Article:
widespread deployments, 802.11b, wireless base stations are
still expensive. Here's how you can use a Unix (Linux or BSD)
computer as a base station to serve a small wireless network.
by Seamus Phan
or Linux workstations would be ideal for use as makeshift
802.11b base stations
with 802.11b wireless base stations being more widely deployed
today, a base stations still cost $300 and upwards. Functionality
aside, it can be expensive to link up a larger workplace through
a continuous wireless mesh.
There is an answer though, if you happen to be a Unix geek,
and don't mind dirtying your hands trying to hack some code.
All you need are FreeBSD or Linux workstations at your workplace
that aren't used extensively. Some of these stations may serve
as redundant file or print servers, or even workstations for
temporary staff, and would be ideal for use as makeshift 802.11b
The Powered Base
There are technical advantages for using FreeBSD and Linux
workstations as base stations security, access control and
bandwidth management. Since BSD and Linux come with the likes
of packet filtering, user databases, logging, DNS, Squid Web
caching and so on, turning these workstations into wireless
base stations also means that you can customize these extra
For example, you may define rules in the firewall to prevent
users not in your access list from entering your workgroup.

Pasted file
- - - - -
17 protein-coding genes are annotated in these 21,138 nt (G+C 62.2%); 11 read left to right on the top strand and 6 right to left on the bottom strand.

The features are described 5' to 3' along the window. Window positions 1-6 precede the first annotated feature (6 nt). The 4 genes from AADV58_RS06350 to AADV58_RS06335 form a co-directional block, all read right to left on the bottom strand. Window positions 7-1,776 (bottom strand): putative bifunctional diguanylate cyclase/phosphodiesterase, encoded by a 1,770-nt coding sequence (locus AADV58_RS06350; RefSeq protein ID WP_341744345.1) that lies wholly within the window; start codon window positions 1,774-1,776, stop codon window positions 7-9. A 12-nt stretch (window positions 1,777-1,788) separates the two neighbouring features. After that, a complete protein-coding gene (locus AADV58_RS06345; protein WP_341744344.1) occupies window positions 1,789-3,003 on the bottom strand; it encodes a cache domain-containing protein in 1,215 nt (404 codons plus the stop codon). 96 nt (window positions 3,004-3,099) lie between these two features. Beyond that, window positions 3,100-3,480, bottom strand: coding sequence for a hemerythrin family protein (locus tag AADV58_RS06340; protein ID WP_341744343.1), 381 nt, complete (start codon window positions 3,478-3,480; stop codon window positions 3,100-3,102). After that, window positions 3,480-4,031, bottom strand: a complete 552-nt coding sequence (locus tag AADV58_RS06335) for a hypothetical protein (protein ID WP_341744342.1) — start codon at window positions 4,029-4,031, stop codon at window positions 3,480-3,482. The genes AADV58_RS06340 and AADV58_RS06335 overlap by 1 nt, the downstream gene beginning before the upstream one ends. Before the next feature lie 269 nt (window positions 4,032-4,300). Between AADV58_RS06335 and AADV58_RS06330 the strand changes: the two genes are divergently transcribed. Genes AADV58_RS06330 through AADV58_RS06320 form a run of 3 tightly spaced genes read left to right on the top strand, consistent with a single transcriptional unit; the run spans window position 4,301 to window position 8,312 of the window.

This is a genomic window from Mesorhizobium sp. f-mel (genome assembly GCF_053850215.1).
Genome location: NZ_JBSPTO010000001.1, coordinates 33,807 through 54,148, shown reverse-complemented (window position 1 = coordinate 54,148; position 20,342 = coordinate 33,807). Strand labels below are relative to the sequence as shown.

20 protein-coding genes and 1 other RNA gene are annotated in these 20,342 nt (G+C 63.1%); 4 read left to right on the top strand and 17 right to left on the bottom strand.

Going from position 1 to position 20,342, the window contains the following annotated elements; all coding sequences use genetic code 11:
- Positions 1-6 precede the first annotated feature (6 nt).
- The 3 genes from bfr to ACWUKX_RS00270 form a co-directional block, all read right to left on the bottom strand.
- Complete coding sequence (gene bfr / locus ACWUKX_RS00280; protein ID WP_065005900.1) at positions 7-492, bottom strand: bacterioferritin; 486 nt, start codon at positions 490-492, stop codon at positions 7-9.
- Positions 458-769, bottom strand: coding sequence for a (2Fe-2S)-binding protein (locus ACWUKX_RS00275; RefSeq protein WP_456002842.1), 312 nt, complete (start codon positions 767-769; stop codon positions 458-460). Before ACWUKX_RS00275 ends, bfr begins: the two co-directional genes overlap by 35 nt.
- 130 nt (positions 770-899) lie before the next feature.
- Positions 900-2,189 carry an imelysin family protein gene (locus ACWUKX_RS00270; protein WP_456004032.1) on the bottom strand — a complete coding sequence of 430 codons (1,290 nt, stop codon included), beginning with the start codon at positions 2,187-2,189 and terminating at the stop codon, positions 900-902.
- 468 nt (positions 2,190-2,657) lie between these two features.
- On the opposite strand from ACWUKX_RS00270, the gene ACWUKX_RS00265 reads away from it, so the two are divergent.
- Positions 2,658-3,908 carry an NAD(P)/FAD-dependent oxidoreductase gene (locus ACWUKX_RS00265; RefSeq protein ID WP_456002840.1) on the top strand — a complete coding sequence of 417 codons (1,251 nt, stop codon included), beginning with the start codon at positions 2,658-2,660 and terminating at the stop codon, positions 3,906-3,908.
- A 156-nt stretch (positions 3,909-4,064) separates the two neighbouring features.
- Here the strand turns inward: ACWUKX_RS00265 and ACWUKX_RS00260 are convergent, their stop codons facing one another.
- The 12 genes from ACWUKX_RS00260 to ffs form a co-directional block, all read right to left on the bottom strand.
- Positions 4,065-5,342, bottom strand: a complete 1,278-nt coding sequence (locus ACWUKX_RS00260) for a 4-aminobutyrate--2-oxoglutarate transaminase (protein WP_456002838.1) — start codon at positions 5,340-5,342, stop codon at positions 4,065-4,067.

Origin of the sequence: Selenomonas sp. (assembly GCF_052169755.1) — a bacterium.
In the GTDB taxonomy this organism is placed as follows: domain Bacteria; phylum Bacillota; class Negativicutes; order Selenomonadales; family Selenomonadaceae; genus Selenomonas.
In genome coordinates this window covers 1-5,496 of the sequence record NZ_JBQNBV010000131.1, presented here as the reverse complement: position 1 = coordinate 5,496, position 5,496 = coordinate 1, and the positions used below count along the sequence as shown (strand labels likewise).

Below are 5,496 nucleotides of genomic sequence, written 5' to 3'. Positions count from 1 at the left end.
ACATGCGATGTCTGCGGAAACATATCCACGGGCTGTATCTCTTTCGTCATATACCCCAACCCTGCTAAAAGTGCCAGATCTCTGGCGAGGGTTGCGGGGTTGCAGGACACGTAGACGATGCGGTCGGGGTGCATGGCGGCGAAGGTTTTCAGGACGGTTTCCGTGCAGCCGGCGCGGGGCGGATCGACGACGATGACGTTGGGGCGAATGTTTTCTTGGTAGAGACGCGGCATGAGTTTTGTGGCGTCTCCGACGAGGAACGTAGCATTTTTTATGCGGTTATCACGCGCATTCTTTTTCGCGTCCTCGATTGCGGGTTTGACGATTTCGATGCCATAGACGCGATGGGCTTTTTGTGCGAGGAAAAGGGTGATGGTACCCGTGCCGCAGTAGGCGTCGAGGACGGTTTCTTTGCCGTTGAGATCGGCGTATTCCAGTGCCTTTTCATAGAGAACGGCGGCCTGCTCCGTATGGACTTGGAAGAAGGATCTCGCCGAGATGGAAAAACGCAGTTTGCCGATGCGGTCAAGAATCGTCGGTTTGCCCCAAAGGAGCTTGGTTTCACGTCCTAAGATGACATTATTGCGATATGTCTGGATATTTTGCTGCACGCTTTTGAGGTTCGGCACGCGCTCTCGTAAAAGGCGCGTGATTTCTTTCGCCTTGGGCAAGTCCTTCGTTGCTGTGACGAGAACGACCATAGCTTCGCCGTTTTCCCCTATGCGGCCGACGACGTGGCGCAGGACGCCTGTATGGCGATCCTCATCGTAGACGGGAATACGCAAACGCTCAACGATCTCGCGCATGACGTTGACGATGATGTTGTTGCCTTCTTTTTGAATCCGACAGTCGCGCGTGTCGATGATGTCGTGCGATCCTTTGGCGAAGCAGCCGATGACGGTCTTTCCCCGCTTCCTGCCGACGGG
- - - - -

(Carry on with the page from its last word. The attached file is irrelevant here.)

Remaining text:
You can also define ports that are closed (especially pertaining
to common ports employed by Trojans and other malware) ports
to be redirected, and protocols accepted to be used in and
out of your workgroup.
Likewise, you may want to turn on local DNS so that common
entries are recognized, and even block out common advertisement
and spam host domains by mapping their domains to 127.0.0.1
You can also manually program pornographic, fanatical, political
and even competitors' domains into this hosts file.
With Squid, often installed with default BSD and Linux implementations,
you can also turn your workstation into a Web caching device
so that commonly visited websites can be retrieved more quickly,
and WAN bandwidth utilization can be significantly reduced.
Another default option within BSD and Linux implementations
is DHCP, which allows you to assign
local IP addresses to your workgroup.
What You Need ?
off, since most Linux communities seem to use the Lucent Orinoco
or WaveLAN 802.11b PC Card adapters as the basis for their
hacks, you may want to use that for your BSD or Linux workstation
as well. There are also some specific hacks for the Intersil
chipset, and you may want to experiment with some of the PC
Cards you have first, since instructions for Unix kernel device
names may differ.
The best way is to run your workstation with a PC Card slot
built in. This is the most direct method for turning workstations
into base stations. In lieu of that, you can purchase the
ISA or PCI adapter which allows you to plug the 802.11b PC
Card into the ISA or PCI adapter.
FreeBSD 4.4 Stable should be used to recognize PCI adapters
while the lowest version for ISA adapters should be FreeBSD
4.1 Stable and above. Your workstation should also have two
network interfaces, where one is connected to the Internet
(through a hub, switch or even directly), and the other to
your 802.11b interface.
Next, the Unix kernel has to be configured as an IP router.
Essentially, 802.11b base stations are routers, and turning
the workstation into a router will allow you to route wireless
and wired traffic.
On Linux, your kernel can be configured by the CONFIG_IP_ROUTER
set, and DHCP should be turned on.
Then create an /etc/pccard.conf file (to allow configuration
of PC Cards) after you configured the "wi" (wireless
interface) device in the kernel. For Linux, you are in luck,